SEOUL, South Korea (AP) - One video recorder, six tapes, a digital camera and a stone. North Korea laid out its evidence Tuesday against two American journalists sentenced to hard labor for entering the country illegally.
The country's official news agency reported that the journalists, Laura Ling and Euna Lee, documented their journey into communist North Korea, even pocketing a stone to commemorate the illicit trip across the frozen Tumen River from China.
"We've just entered a North Korean courtyard without permission," the Korean translation of their videotape narration said, according to Korean Central News Agency.
Ling, 32, and Lee, 36, who work for former Vice President Al
Gore's California-based Current TV media group, were sentenced last Monday to 12 years of hard labor in a North Korean prison for illegal entry and "hostile acts."
Before Tuesday's report, little was known publicly about the journalists' arrest March 17.
The timing of its release - just hours before President Barack Obama met with South Korea's leader Lee Myung-bak and days after the U.N. Security Council issued new sanctions against North Korea for a May nuclear test - raised fears the women were being used as political pawns.
North Korea wants to remind the U.S. that the women remain in Pyongyang's hands, said Kim Yong-hyun, a professor at Seoul's Dongguk University.
"The North is sending a message ahead of the summit: 'Don't take your eyes off this. This is a negotiating card we have,"' Kim said.
KCNA said it released the report to "let the world know crimes committed by Americans at a time when an unprecedented confrontation with the United States has been created on the Korean peninsula."
"The accused admitted that what they did were criminal acts, prompted by the political motive to isolate and stifle the socialist system of the DPRK by faking up moving images aimed at falsifying its human rights performance and hurling slanders and calumnies at it," the agency said. The DPRK stands for the Democratic People's Republic of Korea.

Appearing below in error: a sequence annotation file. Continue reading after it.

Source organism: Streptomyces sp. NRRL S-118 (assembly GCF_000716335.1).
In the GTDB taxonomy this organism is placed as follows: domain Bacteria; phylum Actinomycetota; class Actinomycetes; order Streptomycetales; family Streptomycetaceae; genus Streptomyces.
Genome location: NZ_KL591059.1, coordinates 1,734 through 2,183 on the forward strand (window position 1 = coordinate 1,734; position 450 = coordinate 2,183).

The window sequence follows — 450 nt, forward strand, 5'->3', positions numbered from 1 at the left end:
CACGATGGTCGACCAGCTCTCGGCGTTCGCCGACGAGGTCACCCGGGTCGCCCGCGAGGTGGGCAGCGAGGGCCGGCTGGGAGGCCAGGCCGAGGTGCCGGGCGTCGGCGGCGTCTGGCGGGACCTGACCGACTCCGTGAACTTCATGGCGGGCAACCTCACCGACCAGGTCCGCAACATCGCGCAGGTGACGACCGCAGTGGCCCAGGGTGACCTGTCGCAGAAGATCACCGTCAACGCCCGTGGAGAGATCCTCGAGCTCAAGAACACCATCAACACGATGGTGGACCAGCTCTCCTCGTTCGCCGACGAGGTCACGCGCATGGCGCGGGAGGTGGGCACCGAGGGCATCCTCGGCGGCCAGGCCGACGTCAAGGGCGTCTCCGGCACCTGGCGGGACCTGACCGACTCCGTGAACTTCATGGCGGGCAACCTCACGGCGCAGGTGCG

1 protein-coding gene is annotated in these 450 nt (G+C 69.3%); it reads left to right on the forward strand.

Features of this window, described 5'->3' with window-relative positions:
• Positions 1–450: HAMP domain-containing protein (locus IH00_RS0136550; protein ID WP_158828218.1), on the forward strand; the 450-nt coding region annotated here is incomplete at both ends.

Brent Marcus, a spokesman for Current TV, said the company had no comment on the developments. A spokesman for Gore also declined comment.
KCNA warned Washington that North Korea was watching its next moves closely.
"We are following with a high degree of vigilance the attitude of the U.S. which spawned the criminal act" against North Korea, the report said.
North Korea and the U.S. fought on opposite sides of the 1950-53 Korean War. Decades later, the two Koreas technically remain at war. Washington and Pyongyang do not have diplomatic relations.
Analysts say normalizing ties with the U.S., which keeps 28,500 troops in South Korea, is a key goal of North Korean leader Kim Jong Il, who is believed to be paving the way to tap his youngest son to be his successor.
Lee Jung-hoon of Yonsei University said North Korea's main objective is to ensure the survival of the regime, and gaining an assurance that the U.S. won't attack is crucial.
"North Korea's intention is to use these imprisoned American journalists as bargaining leverage in dealing with the United States," he said.
Ling and Lee fell into North Korean hands at a time of rising concerns about the country's nuclear and missile programs. Weeks earlier, North Korea had announced its intention to send a satellite into space - a launch Washington called a cover for testing a long-range missile designed to strike the U.S.
North Korea went ahead with the rocket launch in early April, and in an increasingly brazen show of defiance conducted a nuclear test on May 25. It then fired off a series of short-range missiles in the days before the journalists' trial.
TV journalist Lisa Ling of National Geographic "Explorer," the jailed reporter's sister, has said the women had no intention of crossing into North Korea when they set out to do a story about North Korean defectors living in China. She has pleaded for their release on humanitarian grounds. There was no immediate response from the families Tuesday.
The Committee to Protect Journalists criticized North Korea for a lack of transparency in the case and said the report did not mitigate concerns about the reporters' well being.
Meanwhile, KCNA described in its print report what it called proof that the reporters sneaked into the country to carry out a "smear campaign," including their confessions, the video equipment and photos.
The agency also accused the Current TV team of lying on Chinese visa applications, identifying themselves as computer specialists on vacation, KCNA said. North Korea rarely allows foreign journalists into the country.
In this case, the agency reported, they walked over the frozen river and up the banks to Kangan-ri in North Korea's North Hamgyong Province at dawn, videotaping their arrival. Lee and Ling were arrested, while Current TV executive producer Mitch Koss and a Korean-Chinese guide fled, KCNA said.
The women went on trial June 4 on charges of entering the country illegally and engaging in "hostile acts."
The KCNA report said Lee, a Korean American, and Ling, a Chinese American, were allowed interpreters. Ling was represented by a defense lawyer but Lee - referred to by her Korean name, Lee Seung-un - voluntarily gave up the right to legal defense, it said.
Last Monday, Lee and Ling were sentenced in Pyongyang's top court to 12 years of hard labor.
"The criminals admitted and accepted the judgment," KCNA said.
Associated Press writer Jae-soon Chang contributed to this report.
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